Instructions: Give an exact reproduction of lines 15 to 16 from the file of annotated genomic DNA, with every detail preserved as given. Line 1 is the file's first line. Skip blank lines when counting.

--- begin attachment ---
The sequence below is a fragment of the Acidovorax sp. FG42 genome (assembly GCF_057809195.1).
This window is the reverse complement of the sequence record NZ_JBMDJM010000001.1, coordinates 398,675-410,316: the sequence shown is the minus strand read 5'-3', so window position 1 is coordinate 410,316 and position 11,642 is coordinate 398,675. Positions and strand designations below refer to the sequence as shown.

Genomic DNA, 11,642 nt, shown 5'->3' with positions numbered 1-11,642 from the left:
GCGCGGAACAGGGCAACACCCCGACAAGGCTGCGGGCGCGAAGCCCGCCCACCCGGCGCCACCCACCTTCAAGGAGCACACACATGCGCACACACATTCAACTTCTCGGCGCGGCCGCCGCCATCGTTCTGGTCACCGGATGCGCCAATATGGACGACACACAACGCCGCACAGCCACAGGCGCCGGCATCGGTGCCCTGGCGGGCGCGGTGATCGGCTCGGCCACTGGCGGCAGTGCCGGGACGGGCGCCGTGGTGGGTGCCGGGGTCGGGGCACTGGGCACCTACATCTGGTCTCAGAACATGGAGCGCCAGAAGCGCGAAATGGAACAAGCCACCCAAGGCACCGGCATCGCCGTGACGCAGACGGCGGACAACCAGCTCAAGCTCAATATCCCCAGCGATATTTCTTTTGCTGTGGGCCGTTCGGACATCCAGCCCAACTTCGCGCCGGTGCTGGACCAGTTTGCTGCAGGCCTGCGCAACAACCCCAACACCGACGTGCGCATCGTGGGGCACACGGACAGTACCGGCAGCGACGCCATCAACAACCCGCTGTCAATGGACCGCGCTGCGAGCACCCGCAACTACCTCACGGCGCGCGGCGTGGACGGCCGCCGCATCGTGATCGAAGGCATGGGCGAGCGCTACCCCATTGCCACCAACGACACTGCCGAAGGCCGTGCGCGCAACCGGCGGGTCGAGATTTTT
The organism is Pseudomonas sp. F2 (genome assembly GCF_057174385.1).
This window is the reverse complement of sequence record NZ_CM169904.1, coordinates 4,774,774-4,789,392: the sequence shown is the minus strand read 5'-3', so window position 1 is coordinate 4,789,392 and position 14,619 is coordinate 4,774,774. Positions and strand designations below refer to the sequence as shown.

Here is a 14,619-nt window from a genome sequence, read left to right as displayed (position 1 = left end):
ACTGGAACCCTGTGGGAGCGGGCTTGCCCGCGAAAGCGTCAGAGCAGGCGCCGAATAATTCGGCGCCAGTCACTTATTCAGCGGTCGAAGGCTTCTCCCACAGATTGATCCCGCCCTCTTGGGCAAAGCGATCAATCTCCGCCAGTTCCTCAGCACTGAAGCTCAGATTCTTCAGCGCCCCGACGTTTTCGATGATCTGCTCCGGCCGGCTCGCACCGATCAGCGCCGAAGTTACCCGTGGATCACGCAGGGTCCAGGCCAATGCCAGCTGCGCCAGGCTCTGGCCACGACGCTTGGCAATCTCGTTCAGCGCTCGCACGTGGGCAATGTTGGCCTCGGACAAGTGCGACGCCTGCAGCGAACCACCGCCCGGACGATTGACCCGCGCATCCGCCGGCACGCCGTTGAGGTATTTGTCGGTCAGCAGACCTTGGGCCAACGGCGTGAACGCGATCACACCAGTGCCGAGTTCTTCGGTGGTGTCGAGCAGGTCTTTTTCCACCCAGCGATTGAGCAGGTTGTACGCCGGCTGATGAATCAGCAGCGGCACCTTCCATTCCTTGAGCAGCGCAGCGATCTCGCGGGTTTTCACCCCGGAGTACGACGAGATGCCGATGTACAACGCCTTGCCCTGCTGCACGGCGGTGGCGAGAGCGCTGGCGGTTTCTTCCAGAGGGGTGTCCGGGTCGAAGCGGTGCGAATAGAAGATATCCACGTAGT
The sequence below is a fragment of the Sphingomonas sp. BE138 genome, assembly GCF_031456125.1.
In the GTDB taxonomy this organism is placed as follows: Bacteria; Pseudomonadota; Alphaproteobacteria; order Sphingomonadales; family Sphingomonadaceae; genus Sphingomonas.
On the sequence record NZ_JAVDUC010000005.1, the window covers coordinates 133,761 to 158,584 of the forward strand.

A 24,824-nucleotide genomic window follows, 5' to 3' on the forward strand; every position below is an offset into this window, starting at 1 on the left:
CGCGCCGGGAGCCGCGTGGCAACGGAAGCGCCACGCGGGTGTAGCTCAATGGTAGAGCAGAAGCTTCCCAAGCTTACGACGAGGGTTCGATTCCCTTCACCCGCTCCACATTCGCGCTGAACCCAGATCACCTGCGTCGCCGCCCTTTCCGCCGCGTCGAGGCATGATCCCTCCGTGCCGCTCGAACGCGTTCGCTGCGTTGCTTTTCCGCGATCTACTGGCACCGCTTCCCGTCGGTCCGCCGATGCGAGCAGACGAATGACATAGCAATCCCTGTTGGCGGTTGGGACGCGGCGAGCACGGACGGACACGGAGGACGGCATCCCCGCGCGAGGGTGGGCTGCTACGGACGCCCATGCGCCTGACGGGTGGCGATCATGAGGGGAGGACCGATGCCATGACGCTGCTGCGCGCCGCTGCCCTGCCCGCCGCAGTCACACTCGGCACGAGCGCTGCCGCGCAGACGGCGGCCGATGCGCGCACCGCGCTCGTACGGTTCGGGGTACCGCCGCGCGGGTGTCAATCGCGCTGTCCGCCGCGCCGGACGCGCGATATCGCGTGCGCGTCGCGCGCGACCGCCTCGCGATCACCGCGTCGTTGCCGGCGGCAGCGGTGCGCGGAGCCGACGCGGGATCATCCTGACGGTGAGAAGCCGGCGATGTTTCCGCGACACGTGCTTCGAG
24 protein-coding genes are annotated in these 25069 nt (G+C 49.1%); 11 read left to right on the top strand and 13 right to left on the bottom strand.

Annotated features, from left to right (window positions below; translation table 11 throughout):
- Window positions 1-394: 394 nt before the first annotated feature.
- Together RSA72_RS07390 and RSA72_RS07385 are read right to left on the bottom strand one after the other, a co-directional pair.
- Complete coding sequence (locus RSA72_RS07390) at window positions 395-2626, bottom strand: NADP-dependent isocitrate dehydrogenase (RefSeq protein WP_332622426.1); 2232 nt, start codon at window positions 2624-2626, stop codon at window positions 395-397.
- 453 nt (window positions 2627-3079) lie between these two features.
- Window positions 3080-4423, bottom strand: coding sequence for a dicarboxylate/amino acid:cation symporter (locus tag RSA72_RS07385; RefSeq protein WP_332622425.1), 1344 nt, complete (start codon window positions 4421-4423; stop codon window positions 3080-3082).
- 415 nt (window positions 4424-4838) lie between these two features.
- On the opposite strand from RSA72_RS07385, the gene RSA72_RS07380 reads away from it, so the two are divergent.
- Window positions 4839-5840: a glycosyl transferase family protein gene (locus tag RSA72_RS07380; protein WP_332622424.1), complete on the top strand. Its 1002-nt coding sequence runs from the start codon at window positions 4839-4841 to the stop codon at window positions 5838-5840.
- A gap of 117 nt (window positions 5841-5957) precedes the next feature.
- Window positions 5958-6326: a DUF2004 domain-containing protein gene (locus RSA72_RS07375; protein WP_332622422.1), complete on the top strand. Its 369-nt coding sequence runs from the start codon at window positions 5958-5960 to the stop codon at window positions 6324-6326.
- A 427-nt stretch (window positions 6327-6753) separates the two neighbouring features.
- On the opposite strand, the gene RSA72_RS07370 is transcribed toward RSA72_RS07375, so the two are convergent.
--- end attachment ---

Annotated features, from left to right (window positions below; translation table 11 throughout):
- Window positions 1-394: 394 nt before the first annotated feature.